Chewy, chocolaty cookies dipped in premium white chocolate and sprinkled with crushed candy canes. The ultimate Christmas Cookie.
Oh, these cookies.
With only four calendar days left un-ticked before the big day, I’ve been scrambling both inside and outside of the kitchen. Between dashing through overcrowded malls and bare-shelved, patron-packed supermarkets, and going through 5 lb bags of flour in a weekend, this may be the “hap-happiest season of all” but it’s definitely the busiest.
And I think that’s a big part of the reason that I’m such a fan of these cookies.
Because, as decadent and gorgeous as they appear, they really, really don’t require that much effort. And while I love good classic sugar cookies, sometimes you just want something easy.
Made without the use of my KitchenAid because they’re just so easy to stir by hand (and I usually make everything in my KitchenAid), they’re then baked, cooled, dipped in melted white chocolate, sprinkled with candy cane pieces and allowed to harden.
Peppermint bark is to Christmastime what pumpkin spice is to
Thanksgiving all of Fall. It’s the flavor of the season and pretty much as festive as it gets.
That’s what I wanted these cookies to be.
The rich, very chocolaty, chewy-edged chocolate cookies with their mini chocolate chip studded soft interiors serve as the chocolate base, a vehicle on which to carry the white chocolate and crushed peppermint.
The end result: Wicked dark, sinfully chocolate cookies, with melting chocolate, the crackle-topped outsides dressed in pure-white Christmas skirts, bedazzled with candy cane jewels.
If you don’t have mini chocolate chips on hand and aren’t prepared to thrust yourself back into the unevenly-tempered throngs of the ransacked grocery stores, they can be omitted. Personally, though I like the chocolaty pops throughout the chewy-edged, soft interior cookies.
More Recipes You Might Like:
Peppermint Bark Cookies
- ½ cup salted butter cut into Tbsp-sized pieces
- 2 cups semisweet chocolate chips
- ¾ cups light brown sugar packed
- ½ cup granulated sugar
- 2 large eggs + 1 yolk lightly beaten
- 1 tsp vanilla extract
- 1 ⅔ cup all-purpose flour
- 2 Tbsp cocoa powder
- 1 tsp cornstarch
- ½ tsp baking powder
- ½ tsp baking soda
- ¼ tsp salt
- 1 cup mini chocolate chips optional
- ½ cup crushed candy canes I used 10 crushed mini canes
- 2 cups premium white chocolate chips
- 2 tsp shortening
- Preheat oven to 350F and line cookie sheets with parchment paper.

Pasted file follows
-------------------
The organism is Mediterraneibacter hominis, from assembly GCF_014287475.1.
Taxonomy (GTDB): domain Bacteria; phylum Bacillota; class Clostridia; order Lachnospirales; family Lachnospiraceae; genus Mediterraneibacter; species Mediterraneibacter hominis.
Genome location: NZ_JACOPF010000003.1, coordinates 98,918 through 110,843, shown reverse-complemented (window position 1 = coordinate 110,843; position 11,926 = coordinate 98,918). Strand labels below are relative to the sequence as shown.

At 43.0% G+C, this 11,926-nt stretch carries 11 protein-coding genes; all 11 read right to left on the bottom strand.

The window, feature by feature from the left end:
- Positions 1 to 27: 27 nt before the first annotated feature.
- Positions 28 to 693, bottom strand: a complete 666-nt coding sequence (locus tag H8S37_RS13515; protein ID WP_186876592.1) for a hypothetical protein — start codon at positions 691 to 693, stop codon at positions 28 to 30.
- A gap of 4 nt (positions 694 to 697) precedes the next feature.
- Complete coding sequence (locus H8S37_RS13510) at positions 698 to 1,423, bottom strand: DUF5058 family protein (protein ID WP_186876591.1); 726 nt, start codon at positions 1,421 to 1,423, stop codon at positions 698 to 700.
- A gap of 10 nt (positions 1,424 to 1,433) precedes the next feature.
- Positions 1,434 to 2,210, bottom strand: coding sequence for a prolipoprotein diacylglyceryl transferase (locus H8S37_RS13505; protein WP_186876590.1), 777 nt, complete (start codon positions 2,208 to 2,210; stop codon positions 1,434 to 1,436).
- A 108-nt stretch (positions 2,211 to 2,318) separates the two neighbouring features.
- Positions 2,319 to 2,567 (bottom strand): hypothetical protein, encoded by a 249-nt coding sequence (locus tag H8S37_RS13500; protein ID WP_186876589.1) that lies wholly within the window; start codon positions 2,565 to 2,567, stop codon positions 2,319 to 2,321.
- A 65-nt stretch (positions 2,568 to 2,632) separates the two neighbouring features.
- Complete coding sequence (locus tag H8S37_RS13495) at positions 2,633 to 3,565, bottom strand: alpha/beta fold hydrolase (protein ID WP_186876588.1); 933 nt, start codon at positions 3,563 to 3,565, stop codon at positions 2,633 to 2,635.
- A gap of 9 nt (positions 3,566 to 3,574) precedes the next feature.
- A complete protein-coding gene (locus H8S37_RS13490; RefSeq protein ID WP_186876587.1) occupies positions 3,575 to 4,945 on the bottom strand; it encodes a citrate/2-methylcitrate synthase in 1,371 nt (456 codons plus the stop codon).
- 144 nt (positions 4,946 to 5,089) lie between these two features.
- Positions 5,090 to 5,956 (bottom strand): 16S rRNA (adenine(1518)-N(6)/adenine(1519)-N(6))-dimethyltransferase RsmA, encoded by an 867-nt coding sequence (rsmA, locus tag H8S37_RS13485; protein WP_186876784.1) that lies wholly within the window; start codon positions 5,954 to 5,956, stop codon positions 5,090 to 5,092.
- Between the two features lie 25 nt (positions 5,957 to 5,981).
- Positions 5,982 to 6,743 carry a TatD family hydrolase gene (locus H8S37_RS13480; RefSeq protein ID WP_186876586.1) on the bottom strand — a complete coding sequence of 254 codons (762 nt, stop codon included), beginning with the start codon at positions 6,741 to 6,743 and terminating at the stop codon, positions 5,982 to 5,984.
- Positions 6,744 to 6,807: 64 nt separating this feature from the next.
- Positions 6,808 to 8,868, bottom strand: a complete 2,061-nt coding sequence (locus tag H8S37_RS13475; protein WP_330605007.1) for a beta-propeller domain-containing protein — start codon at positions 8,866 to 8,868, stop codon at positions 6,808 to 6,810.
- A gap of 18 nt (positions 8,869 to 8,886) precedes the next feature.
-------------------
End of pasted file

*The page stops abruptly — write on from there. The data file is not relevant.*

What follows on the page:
- In large, micro-wave safe bowl, combine butter and chocolate chips. Microwave for 30 seconds and stir, repeating at 15 second increments until chocolate and butter are completely melted.
- Remove from microwave and allow to cool 10 minutes before proceeding.
- Once butter/chocolate mixture has cooled, stir in sugars, eggs and vanilla.
- In separate, medium-sized bowl, whisk together flour, cocoa powder, cornstarch, baking powder, baking soda, and salt.
- Gradually stir flour mixture into butter mixture until completely combined.
- Drop cookie dough by rounded 1 ½" scoop onto parchment paper, pressing down to flatten slightly.
- Bake 8-10 minutes, allow to cool on cookie sheet for 5 minutes and then transfer to cookie rack to cool completely before dipping in chocolate.
- Have your crushed candy canes ready before preparing your chocolate.
- Prepare white chocolate by placing in medium-sized microwave-safe bowl with 2 tsp shortening. Microwave for 30 seconds and stir, then continue to microwave at 15-second increments (stirring between well after each 15-second increment) until chocolate is completely melted (do NOT microwave too long).
- Dip cookies ⅓-½ of the way in white chocolate and place on wax paper-lined cookie sheet to harden.
- Immediately after dipping each cookie, sprinkle with crushed candy canes (do not wait too long or the chocolate will harden and the crushed candy cane will not stick).
- Allow chocolate to harden before serving.
Nutritional information is based on third-party calculations and should be considered an estimate only. Actual nutritional content will vary based upon brands used, measuring methods, cooking method, portion sizes, and more.
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